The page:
Evidence That It Works
A study in which 9- to 11-year-olds performed three kind acts each week for four weeks found that both students’ well-being and their acceptance by peers increased when compared to a control group.
Why Does It Matter?
Students who have good relationships with their peers tend to be more helpful and cooperative, and show greater emotional stability. They also do better academically and are less likely to be bullied.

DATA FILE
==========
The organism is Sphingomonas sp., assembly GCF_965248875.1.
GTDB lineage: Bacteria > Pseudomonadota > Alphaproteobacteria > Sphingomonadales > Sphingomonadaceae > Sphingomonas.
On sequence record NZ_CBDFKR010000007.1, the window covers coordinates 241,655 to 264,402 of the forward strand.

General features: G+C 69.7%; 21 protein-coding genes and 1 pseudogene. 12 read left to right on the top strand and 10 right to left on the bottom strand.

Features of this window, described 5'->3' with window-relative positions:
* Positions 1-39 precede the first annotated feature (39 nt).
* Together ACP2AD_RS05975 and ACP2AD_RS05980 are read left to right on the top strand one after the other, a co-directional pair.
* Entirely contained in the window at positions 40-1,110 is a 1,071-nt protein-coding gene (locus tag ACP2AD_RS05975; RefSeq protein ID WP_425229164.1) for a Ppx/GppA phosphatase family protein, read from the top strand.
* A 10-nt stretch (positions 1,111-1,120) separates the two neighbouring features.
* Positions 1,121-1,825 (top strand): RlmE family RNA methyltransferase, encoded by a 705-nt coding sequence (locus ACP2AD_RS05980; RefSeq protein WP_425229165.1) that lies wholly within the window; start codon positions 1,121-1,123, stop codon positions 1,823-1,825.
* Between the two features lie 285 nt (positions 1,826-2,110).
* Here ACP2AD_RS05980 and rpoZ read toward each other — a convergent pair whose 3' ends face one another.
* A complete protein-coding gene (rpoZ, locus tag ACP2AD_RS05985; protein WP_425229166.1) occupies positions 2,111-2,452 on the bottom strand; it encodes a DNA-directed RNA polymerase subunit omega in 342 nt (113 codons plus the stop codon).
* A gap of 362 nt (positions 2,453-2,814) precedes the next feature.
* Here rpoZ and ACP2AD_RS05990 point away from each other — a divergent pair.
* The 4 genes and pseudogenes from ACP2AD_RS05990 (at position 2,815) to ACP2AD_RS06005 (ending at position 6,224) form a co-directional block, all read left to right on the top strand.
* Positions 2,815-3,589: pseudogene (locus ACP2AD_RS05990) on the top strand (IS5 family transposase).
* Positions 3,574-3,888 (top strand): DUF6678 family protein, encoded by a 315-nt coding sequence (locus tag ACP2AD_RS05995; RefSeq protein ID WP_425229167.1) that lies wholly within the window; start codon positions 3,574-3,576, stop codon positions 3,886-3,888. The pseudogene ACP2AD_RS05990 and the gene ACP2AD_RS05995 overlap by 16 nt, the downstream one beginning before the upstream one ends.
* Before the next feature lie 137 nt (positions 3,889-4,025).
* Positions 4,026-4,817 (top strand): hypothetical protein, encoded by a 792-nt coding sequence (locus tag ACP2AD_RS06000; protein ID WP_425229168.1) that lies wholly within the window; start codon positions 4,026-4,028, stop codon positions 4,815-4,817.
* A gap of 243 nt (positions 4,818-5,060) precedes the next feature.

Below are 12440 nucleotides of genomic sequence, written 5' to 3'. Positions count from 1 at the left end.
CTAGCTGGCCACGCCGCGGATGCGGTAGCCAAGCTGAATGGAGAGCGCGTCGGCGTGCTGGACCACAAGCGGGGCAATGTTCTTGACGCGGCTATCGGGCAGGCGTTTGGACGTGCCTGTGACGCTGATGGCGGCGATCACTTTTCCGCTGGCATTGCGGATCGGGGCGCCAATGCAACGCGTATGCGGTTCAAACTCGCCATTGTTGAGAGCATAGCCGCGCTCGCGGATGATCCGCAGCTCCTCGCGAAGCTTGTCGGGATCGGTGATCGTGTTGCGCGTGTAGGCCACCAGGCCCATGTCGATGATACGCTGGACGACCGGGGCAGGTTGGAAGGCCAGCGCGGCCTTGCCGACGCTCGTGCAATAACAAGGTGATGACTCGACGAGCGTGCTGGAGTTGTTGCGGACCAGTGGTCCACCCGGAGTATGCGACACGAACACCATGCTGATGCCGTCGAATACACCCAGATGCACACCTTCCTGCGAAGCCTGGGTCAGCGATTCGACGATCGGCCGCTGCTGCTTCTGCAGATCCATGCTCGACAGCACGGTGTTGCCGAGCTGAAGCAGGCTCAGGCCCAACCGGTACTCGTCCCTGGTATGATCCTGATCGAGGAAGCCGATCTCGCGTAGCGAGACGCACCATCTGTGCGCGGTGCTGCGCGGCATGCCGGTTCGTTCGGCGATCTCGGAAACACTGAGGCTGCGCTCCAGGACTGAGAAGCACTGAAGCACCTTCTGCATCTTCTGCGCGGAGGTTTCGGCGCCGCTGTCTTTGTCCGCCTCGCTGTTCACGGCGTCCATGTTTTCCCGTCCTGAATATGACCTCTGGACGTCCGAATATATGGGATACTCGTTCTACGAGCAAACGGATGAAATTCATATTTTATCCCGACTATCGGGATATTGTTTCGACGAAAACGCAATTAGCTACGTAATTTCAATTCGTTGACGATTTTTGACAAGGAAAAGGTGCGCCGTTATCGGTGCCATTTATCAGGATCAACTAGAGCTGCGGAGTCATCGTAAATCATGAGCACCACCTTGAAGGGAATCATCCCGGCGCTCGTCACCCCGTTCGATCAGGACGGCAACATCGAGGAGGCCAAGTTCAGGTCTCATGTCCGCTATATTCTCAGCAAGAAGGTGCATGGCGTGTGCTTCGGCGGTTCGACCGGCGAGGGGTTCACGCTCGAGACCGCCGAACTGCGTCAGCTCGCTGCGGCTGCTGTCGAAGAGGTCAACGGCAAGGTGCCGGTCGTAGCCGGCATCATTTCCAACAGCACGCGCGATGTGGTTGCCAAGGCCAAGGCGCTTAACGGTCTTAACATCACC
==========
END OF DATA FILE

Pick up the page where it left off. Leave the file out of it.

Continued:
Hence, encouraging students to perform kind acts for other students can help cultivate more positive classroom and school climates. And when students are asked to reflect upon how a kind act made them feel, they are more likely to internalize the benefits of kindness–both giving and receiving–prompting them to continue acting kindly towards others.